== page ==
Chief looking to fill 190 vacancies in Honolulu Police Department

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As the Honolulu Police department gets ready to graduate it’s newest recruit class Wednesday, the police chief is letting us in on one of the biggest roadblocks to hiring.

She says many applicants can’t pass the background check.

Twenty-one new recruits are graduating from the Honolulu Police Academy tonight.

Chief Susan Ballard wants more.

She told commissioners HPD needs 164 new patrol officers in order to be staffed at 100 percent.

When asked what the biggest hurdle is to fill positions, Ballard said

“Mostly the background check. We get a lot of people that apply but by the time we get through the background checks, psychological all the other things we do … it narrows down the recruitment pool,” said Chief Susan Ballard, Honolulu Police Department.

Starting pay for officers is $64,000.

HPD requires its officers to have a high school diploma or GED.

Each applicant takes a written test first.

“A lot of times, the written test will narrow field down from 30 to 40 percent. It gets wheedled down from there,” added Ballard.

HPD checks each applicant’s criminal, drug, and driving history.

Applicants must also pass a physical exam.

“The difficult part is getting people to meet all the requirements and show that they’re gonna be suitable for the job,” said Deputy Chief Jonathan Grems.

Ballard said she wants more mainland applicants. And add more women to the police force.

“Right now, we’re at 11 percent. Obviously we would like to get more. We’ve been been doing talks at high schools to encourage women to apply and consider this a career,” Ballard explained.

About 30 to 50 officers retire every year.

The department believes it will take about three years to fill those vacancies.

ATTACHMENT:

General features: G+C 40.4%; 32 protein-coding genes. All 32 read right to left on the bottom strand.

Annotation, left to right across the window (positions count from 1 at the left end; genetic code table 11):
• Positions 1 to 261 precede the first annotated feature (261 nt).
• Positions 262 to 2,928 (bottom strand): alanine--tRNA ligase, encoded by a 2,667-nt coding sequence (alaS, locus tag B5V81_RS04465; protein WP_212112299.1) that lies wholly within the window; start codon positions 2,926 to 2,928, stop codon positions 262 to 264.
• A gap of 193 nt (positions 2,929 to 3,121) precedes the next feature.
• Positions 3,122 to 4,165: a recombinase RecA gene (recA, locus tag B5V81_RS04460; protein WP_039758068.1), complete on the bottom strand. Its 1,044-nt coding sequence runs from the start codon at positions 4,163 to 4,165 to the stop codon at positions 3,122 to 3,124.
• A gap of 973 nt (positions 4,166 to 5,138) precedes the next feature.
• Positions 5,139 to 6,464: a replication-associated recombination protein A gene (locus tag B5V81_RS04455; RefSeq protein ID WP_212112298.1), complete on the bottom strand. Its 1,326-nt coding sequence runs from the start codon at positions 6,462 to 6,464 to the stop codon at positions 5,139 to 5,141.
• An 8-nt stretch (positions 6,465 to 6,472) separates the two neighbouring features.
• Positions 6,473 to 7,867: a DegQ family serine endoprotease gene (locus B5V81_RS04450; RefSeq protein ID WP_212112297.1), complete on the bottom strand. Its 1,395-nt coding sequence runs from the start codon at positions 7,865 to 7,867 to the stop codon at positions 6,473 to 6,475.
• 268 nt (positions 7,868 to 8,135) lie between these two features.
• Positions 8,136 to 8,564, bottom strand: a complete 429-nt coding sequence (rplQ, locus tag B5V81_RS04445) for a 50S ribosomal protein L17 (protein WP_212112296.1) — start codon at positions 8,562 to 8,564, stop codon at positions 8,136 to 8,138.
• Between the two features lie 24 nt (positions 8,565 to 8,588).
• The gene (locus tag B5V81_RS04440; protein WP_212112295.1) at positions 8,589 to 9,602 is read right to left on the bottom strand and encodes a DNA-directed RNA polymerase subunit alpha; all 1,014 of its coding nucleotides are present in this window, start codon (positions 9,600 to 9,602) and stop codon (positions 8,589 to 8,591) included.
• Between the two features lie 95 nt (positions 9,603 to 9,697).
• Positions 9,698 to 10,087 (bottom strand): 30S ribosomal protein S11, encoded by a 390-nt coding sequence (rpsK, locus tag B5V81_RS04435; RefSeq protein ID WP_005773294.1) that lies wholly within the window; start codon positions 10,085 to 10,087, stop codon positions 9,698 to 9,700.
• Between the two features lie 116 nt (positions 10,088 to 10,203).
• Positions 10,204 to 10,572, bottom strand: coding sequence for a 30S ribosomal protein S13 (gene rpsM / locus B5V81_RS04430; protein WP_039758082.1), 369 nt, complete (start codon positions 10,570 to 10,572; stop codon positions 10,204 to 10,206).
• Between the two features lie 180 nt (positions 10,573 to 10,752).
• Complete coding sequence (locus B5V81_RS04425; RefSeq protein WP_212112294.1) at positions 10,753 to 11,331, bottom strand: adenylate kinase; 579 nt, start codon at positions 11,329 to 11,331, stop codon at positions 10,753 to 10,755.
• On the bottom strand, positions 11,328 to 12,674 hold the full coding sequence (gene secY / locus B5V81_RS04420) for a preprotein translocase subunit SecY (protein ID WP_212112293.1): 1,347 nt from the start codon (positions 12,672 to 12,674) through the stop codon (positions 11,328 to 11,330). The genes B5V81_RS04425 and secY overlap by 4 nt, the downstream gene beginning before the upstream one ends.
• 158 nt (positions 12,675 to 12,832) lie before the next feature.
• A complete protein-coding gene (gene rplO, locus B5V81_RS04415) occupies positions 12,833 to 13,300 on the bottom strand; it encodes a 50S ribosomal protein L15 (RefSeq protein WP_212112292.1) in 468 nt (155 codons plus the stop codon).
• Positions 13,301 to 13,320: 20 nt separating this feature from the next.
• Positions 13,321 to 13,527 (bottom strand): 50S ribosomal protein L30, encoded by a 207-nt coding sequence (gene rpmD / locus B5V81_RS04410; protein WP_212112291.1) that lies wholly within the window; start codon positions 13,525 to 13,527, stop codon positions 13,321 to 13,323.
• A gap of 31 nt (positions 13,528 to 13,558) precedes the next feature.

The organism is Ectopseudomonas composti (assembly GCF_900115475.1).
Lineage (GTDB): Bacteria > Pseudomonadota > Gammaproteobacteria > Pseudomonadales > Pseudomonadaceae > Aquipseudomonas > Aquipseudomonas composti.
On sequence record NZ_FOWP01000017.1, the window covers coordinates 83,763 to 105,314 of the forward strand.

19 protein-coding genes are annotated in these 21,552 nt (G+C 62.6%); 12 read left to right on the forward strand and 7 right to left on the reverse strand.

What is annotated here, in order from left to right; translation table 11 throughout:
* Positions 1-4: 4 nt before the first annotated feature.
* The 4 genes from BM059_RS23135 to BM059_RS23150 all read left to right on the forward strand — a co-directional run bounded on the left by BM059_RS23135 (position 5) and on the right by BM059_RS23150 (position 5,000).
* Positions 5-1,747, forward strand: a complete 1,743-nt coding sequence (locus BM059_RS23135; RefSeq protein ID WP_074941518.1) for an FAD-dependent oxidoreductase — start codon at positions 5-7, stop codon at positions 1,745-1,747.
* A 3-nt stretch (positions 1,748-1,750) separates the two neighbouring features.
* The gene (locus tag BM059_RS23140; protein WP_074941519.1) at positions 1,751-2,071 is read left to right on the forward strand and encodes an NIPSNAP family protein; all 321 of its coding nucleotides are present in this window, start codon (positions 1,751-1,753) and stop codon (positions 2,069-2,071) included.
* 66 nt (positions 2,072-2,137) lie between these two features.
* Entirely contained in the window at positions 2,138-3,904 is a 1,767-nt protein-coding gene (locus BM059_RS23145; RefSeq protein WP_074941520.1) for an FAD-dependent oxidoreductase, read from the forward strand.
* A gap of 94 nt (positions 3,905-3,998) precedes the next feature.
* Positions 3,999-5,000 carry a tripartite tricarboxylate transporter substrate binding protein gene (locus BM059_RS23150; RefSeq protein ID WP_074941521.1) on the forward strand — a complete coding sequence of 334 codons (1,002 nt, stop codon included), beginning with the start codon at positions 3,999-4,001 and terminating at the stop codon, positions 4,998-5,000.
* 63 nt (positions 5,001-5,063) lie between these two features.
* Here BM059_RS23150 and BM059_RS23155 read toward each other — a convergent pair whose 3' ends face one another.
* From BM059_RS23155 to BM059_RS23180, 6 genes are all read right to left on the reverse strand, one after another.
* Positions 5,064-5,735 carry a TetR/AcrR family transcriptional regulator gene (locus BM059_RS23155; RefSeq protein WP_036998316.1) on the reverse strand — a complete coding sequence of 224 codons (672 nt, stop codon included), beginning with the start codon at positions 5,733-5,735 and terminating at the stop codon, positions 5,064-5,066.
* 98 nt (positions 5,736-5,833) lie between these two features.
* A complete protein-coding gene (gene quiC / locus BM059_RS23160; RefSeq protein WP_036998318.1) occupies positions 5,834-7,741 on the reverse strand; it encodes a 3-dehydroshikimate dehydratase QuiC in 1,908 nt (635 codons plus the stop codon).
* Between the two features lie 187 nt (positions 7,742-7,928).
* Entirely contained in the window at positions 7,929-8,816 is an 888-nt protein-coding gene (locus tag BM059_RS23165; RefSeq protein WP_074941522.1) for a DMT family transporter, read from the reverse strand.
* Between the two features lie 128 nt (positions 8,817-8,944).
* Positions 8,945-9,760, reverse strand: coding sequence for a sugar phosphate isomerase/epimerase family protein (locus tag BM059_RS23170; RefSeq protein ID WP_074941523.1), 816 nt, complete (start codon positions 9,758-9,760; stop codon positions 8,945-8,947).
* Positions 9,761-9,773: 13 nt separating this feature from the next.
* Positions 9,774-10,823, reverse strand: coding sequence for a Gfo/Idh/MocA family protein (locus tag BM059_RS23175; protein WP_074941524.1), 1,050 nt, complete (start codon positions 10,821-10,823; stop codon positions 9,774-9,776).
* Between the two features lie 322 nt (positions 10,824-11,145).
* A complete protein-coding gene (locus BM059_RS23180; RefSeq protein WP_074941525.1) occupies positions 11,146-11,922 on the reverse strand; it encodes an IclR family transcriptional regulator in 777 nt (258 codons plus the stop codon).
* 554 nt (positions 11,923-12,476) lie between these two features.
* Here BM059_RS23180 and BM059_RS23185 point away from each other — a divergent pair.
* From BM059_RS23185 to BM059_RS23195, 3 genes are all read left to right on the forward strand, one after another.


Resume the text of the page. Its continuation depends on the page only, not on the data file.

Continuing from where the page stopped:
Seannette Nakasone was one of the 21 recruits to shake chief Susan Ballard’s hand and receive their badge Wednesday night. “I’m so proud to become a police officer. Today’s the best day of my life,” said Nakasone.

The department working to fill around 190 vacancies.

As part of an effort to get more qualified recruits, HPD is opening up online applications year round, instead of only a few testing periods a year. “We’ve actually taken over a lot of the recruitment process, and then we have it online so that there is continuous recruitment. So anybody out there who needs a job it’s a great job great career.”

HPD will also be looking to the mainland for recruits, and Ballard also says she’s hoping to get more women into an HPD uniform. “Absolutely we want to get a high percentage of women by the time I retire I would love to have 30 percent.”

On Wednesday, the new recruits talked about working under the first female chief in HPD’s history. “It means a lot. Chief Ballard gives us all motivation. Her words are very encouraging and I’m so happy to work for her,” added Nakasone.

New officer David Ferreira added, “It’s going to be awesome. This is the fourth time I’ve met her and every time I meet her she has so much good advice. I’m really excited about the direction that the police department is going under her.”

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